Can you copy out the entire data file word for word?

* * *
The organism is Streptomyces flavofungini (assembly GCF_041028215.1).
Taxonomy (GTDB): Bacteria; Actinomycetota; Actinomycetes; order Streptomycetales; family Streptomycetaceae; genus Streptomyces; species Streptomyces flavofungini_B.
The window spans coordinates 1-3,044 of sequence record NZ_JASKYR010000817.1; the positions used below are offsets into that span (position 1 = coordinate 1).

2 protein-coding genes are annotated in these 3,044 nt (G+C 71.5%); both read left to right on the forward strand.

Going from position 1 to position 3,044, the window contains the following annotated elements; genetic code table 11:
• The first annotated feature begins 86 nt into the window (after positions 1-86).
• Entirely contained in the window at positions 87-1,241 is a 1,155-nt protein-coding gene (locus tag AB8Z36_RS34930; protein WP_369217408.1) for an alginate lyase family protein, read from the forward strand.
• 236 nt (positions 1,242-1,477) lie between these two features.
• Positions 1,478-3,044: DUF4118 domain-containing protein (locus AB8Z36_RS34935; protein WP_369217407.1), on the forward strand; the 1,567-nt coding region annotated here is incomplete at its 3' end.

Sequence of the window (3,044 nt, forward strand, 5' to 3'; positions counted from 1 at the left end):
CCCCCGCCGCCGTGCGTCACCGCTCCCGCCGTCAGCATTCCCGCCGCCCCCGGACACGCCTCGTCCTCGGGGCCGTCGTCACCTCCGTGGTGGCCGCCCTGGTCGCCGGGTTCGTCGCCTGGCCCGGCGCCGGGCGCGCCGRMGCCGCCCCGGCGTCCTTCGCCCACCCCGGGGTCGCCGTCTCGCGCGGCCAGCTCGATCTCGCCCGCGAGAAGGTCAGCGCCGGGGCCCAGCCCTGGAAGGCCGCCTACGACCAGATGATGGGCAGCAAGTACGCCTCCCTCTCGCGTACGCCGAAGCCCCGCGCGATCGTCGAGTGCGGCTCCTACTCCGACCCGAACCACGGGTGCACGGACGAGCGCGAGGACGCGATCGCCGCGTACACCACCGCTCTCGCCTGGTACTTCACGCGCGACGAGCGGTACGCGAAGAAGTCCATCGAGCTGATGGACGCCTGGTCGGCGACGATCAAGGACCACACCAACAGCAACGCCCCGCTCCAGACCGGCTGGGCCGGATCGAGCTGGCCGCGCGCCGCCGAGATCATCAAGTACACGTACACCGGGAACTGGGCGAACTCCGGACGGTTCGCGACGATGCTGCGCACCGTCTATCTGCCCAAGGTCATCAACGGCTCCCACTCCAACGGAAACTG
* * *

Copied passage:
The organism is Streptomyces flavofungini (assembly GCF_041028215.1).
Taxonomy (GTDB): Bacteria; Actinomycetota; Actinomycetes; order Streptomycetales; family Streptomycetaceae; genus Streptomyces; species Streptomyces flavofungini_B.
The window spans coordinates 1-3,044 of sequence record NZ_JASKYR010000817.1; the positions used below are offsets into that span (position 1 = coordinate 1).

2 protein-coding genes are annotated in these 3,044 nt (G+C 71.5%); both read left to right on the forward strand.

Going from position 1 to position 3,044, the window contains the following annotated elements; genetic code table 11:
• The first annotated feature begins 86 nt into the window (after positions 1-86).
• Entirely contained in the window at positions 87-1,241 is a 1,155-nt protein-coding gene (locus tag AB8Z36_RS34930; protein WP_369217408.1) for an alginate lyase family protein, read from the forward strand.
• 236 nt (positions 1,242-1,477) lie between these two features.
• Positions 1,478-3,044: DUF4118 domain-containing protein (locus AB8Z36_RS34935; protein WP_369217407.1), on the forward strand; the 1,567-nt coding region annotated here is incomplete at its 3' end.

Sequence of the window (3,044 nt, forward strand, 5' to 3'; positions counted from 1 at the left end):
CCCCCGCCGCCGTGCGTCACCGCTCCCGCCGTCAGCATTCCCGCCGCCCCCGGACACGCCTCGTCCTCGGGGCCGTCGTCACCTCCGTGGTGGCCGCCCTGGTCGCCGGGTTCGTCGCCTGGCCCGGCGCCGGGCGCGCCGRMGCCGCCCCGGCGTCCTTCGCCCACCCCGGGGTCGCCGTCTCGCGCGGCCAGCTCGATCTCGCCCGCGAGAAGGTCAGCGCCGGGGCCCAGCCCTGGAAGGCCGCCTACGACCAGATGATGGGCAGCAAGTACGCCTCCCTCTCGCGTACGCCGAAGCCCCGCGCGATCGTCGAGTGCGGCTCCTACTCCGACCCGAACCACGGGTGCACGGACGAGCGCGAGGACGCGATCGCCGCGTACACCACCGCTCTCGCCTGGTACTTCACGCGCGACGAGCGGTACGCGAAGAAGTCCATCGAGCTGATGGACGCCTGGTCGGCGACGATCAAGGACCACACCAACAGCAACGCCCCGCTCCAGACCGGCTGGGCCGGATCGAGCTGGCCGCGCGCCGCCGAGATCATCAAGTACACGTACACCGGGAACTGGGCGAACTCCGGACGGTTCGCGACGATGCTGCGCACCGTCTATCTGCCCAAGGTCATCAACGGCTCCCACTCCAACGGAAACTG